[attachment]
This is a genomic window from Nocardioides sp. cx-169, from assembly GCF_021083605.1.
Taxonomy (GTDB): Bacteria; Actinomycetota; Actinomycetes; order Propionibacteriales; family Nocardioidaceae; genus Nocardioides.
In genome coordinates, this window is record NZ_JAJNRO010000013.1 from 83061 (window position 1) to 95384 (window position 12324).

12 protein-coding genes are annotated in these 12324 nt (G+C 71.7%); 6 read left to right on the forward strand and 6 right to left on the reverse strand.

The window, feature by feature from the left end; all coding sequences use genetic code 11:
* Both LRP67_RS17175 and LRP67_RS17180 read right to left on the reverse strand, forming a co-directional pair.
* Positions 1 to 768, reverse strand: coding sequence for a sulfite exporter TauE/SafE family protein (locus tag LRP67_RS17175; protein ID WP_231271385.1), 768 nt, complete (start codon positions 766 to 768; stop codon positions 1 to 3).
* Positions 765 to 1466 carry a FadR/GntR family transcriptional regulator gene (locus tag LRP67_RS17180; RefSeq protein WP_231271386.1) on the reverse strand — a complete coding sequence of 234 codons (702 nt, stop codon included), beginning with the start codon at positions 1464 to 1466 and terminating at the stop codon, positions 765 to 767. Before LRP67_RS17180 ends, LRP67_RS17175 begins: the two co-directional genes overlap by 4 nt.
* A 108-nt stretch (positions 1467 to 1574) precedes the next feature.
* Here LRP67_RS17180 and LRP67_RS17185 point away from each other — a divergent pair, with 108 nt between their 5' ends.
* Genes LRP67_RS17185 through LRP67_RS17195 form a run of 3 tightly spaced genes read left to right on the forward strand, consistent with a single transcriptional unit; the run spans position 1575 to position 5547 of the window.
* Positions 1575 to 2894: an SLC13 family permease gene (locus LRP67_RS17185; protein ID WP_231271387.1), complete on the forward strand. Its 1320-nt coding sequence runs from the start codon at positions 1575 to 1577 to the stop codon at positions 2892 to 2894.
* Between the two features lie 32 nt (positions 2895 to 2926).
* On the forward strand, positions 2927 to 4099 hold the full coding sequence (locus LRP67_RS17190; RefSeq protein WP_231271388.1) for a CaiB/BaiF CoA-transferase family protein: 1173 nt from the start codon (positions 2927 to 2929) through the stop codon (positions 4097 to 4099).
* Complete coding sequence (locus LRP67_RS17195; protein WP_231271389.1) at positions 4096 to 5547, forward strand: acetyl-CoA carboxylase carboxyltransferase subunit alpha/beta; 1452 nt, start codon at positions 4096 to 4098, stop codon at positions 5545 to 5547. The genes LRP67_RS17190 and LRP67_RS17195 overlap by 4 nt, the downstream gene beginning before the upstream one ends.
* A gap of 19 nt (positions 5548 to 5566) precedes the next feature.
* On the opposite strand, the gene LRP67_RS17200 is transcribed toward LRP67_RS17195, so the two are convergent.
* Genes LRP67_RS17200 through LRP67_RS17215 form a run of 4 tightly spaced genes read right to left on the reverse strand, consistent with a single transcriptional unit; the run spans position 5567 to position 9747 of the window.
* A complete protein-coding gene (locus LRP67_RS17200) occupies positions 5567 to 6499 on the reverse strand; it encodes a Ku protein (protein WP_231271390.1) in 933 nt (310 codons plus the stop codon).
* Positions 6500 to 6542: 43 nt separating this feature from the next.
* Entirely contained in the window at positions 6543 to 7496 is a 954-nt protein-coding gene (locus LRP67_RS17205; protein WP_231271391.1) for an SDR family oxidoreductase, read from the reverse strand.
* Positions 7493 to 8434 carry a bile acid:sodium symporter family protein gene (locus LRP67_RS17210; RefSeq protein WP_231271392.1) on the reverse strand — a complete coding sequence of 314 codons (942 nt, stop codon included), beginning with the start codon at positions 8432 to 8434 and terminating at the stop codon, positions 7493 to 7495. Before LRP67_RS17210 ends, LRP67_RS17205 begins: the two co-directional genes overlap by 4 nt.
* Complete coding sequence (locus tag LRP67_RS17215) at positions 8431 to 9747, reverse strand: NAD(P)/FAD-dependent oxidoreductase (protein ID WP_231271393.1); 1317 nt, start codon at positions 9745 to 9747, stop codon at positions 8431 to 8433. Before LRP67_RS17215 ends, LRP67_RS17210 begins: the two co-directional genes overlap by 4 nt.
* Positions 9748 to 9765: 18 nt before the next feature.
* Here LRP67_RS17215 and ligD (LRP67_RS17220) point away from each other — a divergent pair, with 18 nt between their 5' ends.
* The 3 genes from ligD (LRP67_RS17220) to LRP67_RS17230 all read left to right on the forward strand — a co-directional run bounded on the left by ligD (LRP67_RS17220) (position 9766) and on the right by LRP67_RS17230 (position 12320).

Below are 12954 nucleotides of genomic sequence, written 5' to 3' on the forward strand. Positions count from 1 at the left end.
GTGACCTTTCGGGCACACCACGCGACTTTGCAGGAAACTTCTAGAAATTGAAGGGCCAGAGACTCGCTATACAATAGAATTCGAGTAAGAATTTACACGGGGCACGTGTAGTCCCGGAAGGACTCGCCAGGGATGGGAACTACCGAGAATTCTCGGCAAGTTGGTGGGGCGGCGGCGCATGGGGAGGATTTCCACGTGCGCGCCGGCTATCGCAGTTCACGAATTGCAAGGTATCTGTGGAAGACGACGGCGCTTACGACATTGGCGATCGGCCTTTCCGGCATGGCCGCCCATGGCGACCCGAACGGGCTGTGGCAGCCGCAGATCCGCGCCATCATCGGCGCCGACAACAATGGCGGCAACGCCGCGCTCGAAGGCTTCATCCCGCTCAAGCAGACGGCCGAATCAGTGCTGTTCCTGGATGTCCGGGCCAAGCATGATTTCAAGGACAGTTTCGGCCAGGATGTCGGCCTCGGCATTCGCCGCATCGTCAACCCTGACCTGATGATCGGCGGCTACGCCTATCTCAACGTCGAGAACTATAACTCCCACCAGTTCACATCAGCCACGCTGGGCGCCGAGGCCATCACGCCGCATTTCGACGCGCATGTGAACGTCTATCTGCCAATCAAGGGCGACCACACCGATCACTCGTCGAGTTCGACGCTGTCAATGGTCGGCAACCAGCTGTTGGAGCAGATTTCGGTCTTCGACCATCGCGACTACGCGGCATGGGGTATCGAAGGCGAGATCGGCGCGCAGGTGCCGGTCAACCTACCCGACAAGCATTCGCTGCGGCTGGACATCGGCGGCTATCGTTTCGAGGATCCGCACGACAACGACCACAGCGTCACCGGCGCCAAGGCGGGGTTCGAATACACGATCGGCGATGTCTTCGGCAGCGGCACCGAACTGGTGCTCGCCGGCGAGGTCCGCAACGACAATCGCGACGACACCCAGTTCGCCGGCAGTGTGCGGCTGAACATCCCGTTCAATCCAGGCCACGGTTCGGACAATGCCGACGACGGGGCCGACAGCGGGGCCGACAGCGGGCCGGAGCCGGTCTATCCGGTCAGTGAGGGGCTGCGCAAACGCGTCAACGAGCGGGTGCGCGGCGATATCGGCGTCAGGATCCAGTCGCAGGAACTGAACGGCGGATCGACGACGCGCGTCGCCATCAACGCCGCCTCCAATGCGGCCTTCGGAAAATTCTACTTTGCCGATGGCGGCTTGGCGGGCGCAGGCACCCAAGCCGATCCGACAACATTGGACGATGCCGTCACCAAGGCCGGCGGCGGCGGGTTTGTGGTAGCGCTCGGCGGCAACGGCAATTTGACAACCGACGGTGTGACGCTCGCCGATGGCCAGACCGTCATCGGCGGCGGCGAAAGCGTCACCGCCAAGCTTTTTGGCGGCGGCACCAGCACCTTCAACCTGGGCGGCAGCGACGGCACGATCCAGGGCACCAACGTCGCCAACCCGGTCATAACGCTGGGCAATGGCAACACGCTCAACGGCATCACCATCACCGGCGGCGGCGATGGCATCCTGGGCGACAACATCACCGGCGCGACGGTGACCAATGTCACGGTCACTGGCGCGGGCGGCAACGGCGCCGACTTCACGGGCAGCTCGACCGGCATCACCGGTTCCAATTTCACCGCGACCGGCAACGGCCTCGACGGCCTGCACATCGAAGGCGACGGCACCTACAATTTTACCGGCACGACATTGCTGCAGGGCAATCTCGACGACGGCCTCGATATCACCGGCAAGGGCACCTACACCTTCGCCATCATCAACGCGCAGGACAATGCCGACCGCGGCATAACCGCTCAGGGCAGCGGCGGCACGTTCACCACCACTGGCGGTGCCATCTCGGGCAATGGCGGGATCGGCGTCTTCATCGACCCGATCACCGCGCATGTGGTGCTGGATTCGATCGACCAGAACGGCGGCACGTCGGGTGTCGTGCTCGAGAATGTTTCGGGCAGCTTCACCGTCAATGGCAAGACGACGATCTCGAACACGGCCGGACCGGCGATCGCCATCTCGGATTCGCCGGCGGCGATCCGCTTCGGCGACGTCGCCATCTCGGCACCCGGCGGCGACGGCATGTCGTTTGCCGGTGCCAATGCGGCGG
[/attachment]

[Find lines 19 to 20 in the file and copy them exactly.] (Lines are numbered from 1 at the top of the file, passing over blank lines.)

* A complete protein-coding gene (locus LRP67_RS17200) occupies positions 5567 to 6499 on the reverse strand; it encodes a Ku protein (protein WP_231271390.1) in 933 nt (310 codons plus the stop codon).
* Positions 6500 to 6542: 43 nt separating this feature from the next.